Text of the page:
Aug 10, 2014, 3:46 AM EDT
ATLANTA — The digital clock at Turner Field read 2:29 a.m., and the impressive remaining number of the 36,832 fans who were in the park way back when this game was originally supposed to start made their way to the exits, exhausted and disgusted.
Behind the third base dugout, though, were a handful of Nationals fans celebrating the night away. And on the field, then later in the visitors clubhouse, there were a bunch of ballplayers whooping it up and enjoying perhaps their grittiest victory of the season, a 4-1, 11-inning triumph over the Braves in a game that didn’t begin until nearly 11 p.m. thanks to a steady rain that fell most of the evening.
“It was very cool, actually,” Bryce Harper said. “It was like midnight madness, I guess you could say. It was pretty cool to be able to do that. Of course you don’t want to play until 3 o’clock. That’s pretty rough. But thankfully we have an 8:05 ESPN game tomorrow night. So hopefully we can get some rest tonight.”
The Nationals certainly will sleep in Sunday morning before heading back to the park for the nationally televised finale of this series. They’ll do so feeling much better about themselves than they would have had they lost this marathon game and allowed the Braves to creep to within 2 1/2 games of the NL East lead.
Instead, the Nats lead the division by 4 1/2 games after overcoming the physical and mental hurdles involved in this one.
“It’s more mental, probably,” manager Matt Williams said. “Because the longer you go, the more you get into shutdown mode. But they’ve been doing this all year. Regardless of situation of game, or delays or anything like that, they’re ready to play. So I’m proud of them.”
Though they were on the field warming up and ready to go for the scheduled 7:10 p.m. first pitch, both teams retreated to their clubhouses when the tarp was rolled out only seven minutes earlier, with rain not yet falling but expected. By the time the precipitation subsided and the field was prepared for play, it was 10:51 p.m.
How unusual was that?
“Eh, I’ve done this before,” said Kevin Frandsen, who recalled playing a 1 a.m. game in a college tournament in Wichita, Kan. “But usually when you start that late, you’re continuing the game. You’re not starting a game then. It is weird, but at the same time, I thought it was fun.”
Both teams’ pitching staffs tried to make this as unpleasant an exercise as possible, with Tanner Roark and Aaron Harang each going seven innings and allowing only one run. The bullpens then dueled to a stand-off for three more innings.
And then, in the top of the 11th, with the clock past 2 a.m., there was a breakthrough at last. Anthony Rendon and Adam LaRoche singled off Braves right-hander David Carpenter. After Ian Desmond lined out to left, Atlanta manager Fredi Gonzalez summoned left-hander James Russell to face Harper in a key spot.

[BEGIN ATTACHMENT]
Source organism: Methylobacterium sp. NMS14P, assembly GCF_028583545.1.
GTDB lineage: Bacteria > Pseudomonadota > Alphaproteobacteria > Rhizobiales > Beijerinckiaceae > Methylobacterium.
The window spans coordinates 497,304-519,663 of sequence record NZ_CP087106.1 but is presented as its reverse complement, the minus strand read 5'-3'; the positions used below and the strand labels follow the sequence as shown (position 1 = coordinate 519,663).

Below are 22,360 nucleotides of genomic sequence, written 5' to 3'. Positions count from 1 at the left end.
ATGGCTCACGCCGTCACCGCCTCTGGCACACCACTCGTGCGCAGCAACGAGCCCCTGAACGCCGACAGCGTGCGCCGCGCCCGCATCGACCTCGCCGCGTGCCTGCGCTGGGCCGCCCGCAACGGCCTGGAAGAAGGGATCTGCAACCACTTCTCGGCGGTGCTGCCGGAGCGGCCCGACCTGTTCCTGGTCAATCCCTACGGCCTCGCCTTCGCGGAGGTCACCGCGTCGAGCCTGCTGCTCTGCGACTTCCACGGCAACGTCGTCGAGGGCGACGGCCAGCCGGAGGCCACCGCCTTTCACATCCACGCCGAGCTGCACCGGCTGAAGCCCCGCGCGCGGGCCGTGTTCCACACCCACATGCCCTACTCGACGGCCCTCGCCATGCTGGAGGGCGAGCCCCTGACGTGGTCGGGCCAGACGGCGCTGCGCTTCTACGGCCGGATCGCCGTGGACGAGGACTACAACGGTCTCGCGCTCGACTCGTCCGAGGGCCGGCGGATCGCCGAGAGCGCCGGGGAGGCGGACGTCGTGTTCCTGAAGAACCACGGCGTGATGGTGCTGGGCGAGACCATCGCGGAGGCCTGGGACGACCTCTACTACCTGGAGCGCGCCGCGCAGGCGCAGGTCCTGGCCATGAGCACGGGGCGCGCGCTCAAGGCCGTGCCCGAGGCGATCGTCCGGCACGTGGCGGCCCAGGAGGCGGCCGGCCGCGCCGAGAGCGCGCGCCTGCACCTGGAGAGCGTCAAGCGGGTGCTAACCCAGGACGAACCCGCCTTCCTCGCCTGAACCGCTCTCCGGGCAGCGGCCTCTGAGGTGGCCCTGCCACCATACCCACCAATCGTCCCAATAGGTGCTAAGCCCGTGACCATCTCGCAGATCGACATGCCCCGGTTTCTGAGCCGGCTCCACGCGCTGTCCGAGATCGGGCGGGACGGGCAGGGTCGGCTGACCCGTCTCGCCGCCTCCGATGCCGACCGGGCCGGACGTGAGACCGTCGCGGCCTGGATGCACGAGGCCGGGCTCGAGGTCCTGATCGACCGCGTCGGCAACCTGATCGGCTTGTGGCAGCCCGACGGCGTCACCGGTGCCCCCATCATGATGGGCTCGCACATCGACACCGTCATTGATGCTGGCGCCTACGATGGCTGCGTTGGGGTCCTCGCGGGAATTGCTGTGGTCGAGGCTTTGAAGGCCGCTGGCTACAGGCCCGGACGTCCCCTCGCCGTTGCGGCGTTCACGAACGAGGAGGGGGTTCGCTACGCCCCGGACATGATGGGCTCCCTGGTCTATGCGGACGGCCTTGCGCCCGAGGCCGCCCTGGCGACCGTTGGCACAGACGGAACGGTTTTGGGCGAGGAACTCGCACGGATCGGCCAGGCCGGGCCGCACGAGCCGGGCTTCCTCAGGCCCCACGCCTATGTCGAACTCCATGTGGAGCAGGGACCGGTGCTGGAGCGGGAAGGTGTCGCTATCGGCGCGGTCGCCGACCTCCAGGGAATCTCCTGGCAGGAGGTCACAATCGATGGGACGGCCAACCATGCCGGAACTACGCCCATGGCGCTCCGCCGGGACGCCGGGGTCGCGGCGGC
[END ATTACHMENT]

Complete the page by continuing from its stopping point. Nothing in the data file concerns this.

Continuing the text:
Harper, as it’s well-known, has been searching at the plate for weeks. But throughout his struggles, he has shown impressive patience, drawing walks when given nothing to hit. Which he did again in this key spot, taking his free pass and loading the bases with one out.
“Bryce’s at-bat was awesome,” Frandsen said. “It’s the 11th inning, you want to get it over with. And he didn’t budge, and that was awesome. It set up everything.”
With Wilson Ramos now at the plate, Gonzalez made his second post-2 a.m., mid-inning pitching change, calling upon right-hander Anthony Varvaro. Ramos (who turned 27 when the clock struck midnight in the top of the fifth) wasted no time, lacing the first pitch he saw up the middle to drive in the go-ahead run.
Moments later, Frandsen added a 2-run double, giving Rafael Soriano a comfortable cushion for the bottom of the 11th and sending the Nationals to a victory that must have left them physically and emotionally drained by night’s end.
“It’s not hard,” insisted Ramos, who on Tuesday welcomed the birth of his first daughter. “No, if you want to play, you play 10, 11, 12, 13, 14 innings. I love this game, and I like to play. When you like to play, you can play a lot of innings.”
Even at 2 a.m.?
“Yeah,” he said. “And it’s my birthday, too. So it’s a good time, a good gift. This year, I get my best gift, my daughter. I’m really happy for that.”
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MON: 12:45 p.m.
TUE: 2:30 p.m.
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SAT: 10:30 a.m.
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